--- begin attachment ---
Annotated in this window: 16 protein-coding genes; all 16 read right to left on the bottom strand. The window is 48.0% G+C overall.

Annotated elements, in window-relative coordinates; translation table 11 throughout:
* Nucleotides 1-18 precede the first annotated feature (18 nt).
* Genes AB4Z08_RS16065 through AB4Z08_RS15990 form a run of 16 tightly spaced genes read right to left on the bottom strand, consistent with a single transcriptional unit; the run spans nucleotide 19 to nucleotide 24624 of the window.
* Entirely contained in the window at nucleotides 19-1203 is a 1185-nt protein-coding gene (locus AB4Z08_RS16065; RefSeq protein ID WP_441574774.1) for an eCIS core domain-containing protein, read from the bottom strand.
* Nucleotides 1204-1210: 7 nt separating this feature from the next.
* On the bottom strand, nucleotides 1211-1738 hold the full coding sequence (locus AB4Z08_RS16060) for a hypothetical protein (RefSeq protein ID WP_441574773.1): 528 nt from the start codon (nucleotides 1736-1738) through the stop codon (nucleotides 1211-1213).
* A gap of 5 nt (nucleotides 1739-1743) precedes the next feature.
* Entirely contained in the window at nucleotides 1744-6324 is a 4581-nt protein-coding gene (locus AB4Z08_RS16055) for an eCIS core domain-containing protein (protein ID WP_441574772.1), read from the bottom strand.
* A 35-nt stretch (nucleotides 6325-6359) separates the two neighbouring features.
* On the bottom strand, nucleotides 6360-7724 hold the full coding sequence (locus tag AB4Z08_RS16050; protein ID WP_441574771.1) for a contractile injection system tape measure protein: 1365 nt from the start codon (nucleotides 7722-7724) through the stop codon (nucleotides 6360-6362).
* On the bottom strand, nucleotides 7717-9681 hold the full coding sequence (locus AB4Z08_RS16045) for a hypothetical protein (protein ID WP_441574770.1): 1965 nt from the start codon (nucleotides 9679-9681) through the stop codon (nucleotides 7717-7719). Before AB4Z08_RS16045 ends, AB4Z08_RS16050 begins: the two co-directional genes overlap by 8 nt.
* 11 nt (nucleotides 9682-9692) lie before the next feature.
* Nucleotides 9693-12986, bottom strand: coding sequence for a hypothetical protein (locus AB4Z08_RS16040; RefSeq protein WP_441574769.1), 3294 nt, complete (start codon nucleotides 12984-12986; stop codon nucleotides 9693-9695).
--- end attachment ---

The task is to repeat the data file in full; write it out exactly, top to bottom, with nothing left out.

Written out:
Annotated in this window: 16 protein-coding genes; all 16 read right to left on the bottom strand. The window is 48.0% G+C overall.

Annotated elements, in window-relative coordinates; translation table 11 throughout:
* Nucleotides 1-18 precede the first annotated feature (18 nt).
* Genes AB4Z08_RS16065 through AB4Z08_RS15990 form a run of 16 tightly spaced genes read right to left on the bottom strand, consistent with a single transcriptional unit; the run spans nucleotide 19 to nucleotide 24624 of the window.
* Entirely contained in the window at nucleotides 19-1203 is a 1185-nt protein-coding gene (locus AB4Z08_RS16065; RefSeq protein ID WP_441574774.1) for an eCIS core domain-containing protein, read from the bottom strand.
* Nucleotides 1204-1210: 7 nt separating this feature from the next.
* On the bottom strand, nucleotides 1211-1738 hold the full coding sequence (locus AB4Z08_RS16060) for a hypothetical protein (RefSeq protein ID WP_441574773.1): 528 nt from the start codon (nucleotides 1736-1738) through the stop codon (nucleotides 1211-1213).
* A gap of 5 nt (nucleotides 1739-1743) precedes the next feature.
* Entirely contained in the window at nucleotides 1744-6324 is a 4581-nt protein-coding gene (locus AB4Z08_RS16055) for an eCIS core domain-containing protein (protein ID WP_441574772.1), read from the bottom strand.
* A 35-nt stretch (nucleotides 6325-6359) separates the two neighbouring features.
* On the bottom strand, nucleotides 6360-7724 hold the full coding sequence (locus tag AB4Z08_RS16050; protein ID WP_441574771.1) for a contractile injection system tape measure protein: 1365 nt from the start codon (nucleotides 7722-7724) through the stop codon (nucleotides 6360-6362).
* On the bottom strand, nucleotides 7717-9681 hold the full coding sequence (locus AB4Z08_RS16045) for a hypothetical protein (protein ID WP_441574770.1): 1965 nt from the start codon (nucleotides 9679-9681) through the stop codon (nucleotides 7717-7719). Before AB4Z08_RS16045 ends, AB4Z08_RS16050 begins: the two co-directional genes overlap by 8 nt.
* 11 nt (nucleotides 9682-9692) lie before the next feature.
* Nucleotides 9693-12986, bottom strand: coding sequence for a hypothetical protein (locus AB4Z08_RS16040; RefSeq protein WP_441574769.1), 3294 nt, complete (start codon nucleotides 12984-12986; stop codon nucleotides 9693-9695).